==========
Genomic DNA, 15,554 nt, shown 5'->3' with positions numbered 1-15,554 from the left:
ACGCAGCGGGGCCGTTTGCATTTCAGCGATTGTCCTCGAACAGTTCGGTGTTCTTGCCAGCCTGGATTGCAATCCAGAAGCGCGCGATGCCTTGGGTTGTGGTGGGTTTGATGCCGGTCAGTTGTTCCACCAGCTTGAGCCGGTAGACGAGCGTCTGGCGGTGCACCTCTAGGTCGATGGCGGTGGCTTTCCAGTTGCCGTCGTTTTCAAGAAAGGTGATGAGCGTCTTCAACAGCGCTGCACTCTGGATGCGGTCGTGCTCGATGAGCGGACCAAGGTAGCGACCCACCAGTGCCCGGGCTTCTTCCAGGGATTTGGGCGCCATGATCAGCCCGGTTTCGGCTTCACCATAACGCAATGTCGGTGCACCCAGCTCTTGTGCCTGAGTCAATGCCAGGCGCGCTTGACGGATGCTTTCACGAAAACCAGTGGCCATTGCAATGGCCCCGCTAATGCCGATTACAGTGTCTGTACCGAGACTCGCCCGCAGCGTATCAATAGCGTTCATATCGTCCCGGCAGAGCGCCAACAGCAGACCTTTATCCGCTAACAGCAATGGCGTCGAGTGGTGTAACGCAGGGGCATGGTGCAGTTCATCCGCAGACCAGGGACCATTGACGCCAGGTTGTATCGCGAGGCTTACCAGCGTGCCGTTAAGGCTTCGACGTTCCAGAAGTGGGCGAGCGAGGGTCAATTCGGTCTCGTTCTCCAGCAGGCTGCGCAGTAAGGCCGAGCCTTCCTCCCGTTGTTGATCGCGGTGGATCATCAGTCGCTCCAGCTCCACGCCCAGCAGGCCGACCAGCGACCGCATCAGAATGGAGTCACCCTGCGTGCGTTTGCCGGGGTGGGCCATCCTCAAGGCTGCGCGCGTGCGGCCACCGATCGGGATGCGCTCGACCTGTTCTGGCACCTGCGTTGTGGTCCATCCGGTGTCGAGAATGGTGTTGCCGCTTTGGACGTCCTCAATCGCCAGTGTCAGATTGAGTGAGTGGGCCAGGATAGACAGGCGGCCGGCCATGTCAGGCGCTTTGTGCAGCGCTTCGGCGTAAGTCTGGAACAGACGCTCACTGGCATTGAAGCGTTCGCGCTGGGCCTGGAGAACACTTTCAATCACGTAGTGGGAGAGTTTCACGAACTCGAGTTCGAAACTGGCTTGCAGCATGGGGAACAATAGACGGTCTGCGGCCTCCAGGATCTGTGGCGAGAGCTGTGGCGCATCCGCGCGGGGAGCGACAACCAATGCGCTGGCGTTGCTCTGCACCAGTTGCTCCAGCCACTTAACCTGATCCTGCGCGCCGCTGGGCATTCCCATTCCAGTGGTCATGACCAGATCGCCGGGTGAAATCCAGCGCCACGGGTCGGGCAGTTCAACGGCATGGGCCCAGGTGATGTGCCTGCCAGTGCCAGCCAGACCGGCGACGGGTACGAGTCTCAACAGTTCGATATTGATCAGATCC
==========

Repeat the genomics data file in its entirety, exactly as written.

Genomic DNA, 15,554 nt, shown 5'->3' with positions numbered 1-15,554 from the left:
ACGCAGCGGGGCCGTTTGCATTTCAGCGATTGTCCTCGAACAGTTCGGTGTTCTTGCCAGCCTGGATTGCAATCCAGAAGCGCGCGATGCCTTGGGTTGTGGTGGGTTTGATGCCGGTCAGTTGTTCCACCAGCTTGAGCCGGTAGACGAGCGTCTGGCGGTGCACCTCTAGGTCGATGGCGGTGGCTTTCCAGTTGCCGTCGTTTTCAAGAAAGGTGATGAGCGTCTTCAACAGCGCTGCACTCTGGATGCGGTCGTGCTCGATGAGCGGACCAAGGTAGCGACCCACCAGTGCCCGGGCTTCTTCCAGGGATTTGGGCGCCATGATCAGCCCGGTTTCGGCTTCACCATAACGCAATGTCGGTGCACCCAGCTCTTGTGCCTGAGTCAATGCCAGGCGCGCTTGACGGATGCTTTCACGAAAACCAGTGGCCATTGCAATGGCCCCGCTAATGCCGATTACAGTGTCTGTACCGAGACTCGCCCGCAGCGTATCAATAGCGTTCATATCGTCCCGGCAGAGCGCCAACAGCAGACCTTTATCCGCTAACAGCAATGGCGTCGAGTGGTGTAACGCAGGGGCATGGTGCAGTTCATCCGCAGACCAGGGACCATTGACGCCAGGTTGTATCGCGAGGCTTACCAGCGTGCCGTTAAGGCTTCGACGTTCCAGAAGTGGGCGAGCGAGGGTCAATTCGGTCTCGTTCTCCAGCAGGCTGCGCAGTAAGGCCGAGCCTTCCTCCCGTTGTTGATCGCGGTGGATCATCAGTCGCTCCAGCTCCACGCCCAGCAGGCCGACCAGCGACCGCATCAGAATGGAGTCACCCTGCGTGCGTTTGCCGGGGTGGGCCATCCTCAAGGCTGCGCGCGTGCGGCCACCGATCGGGATGCGCTCGACCTGTTCTGGCACCTGCGTTGTGGTCCATCCGGTGTCGAGAATGGTGTTGCCGCTTTGGACGTCCTCAATCGCCAGTGTCAGATTGAGTGAGTGGGCCAGGATAGACAGGCGGCCGGCCATGTCAGGCGCTTTGTGCAGCGCTTCGGCGTAAGTCTGGAACAGACGCTCACTGGCATTGAAGCGTTCGCGCTGGGCCTGGAGAACACTTTCAATCACGTAGTGGGAGAGTTTCACGAACTCGAGTTCGAAACTGGCTTGCAGCATGGGGAACAATAGACGGTCTGCGGCCTCCAGGATCTGTGGCGAGAGCTGTGGCGCATCCGCGCGGGGAGCGACAACCAATGCGCTGGCGTTGCTCTGCACCAGTTGCTCCAGCCACTTAACCTGATCCTGCGCGCCGCTGGGCATTCCCATTCCAGTGGTCATGACCAGATCGCCGGGTGAAATCCAGCGCCACGGGTCGGGCAGTTCAACGGCATGGGCCCAGGTGATGTGCCTGCCAGTGCCAGCCAGACCGGCGACGGGTACGAGTCTCAACAGTTCGATATTGATCAGATCC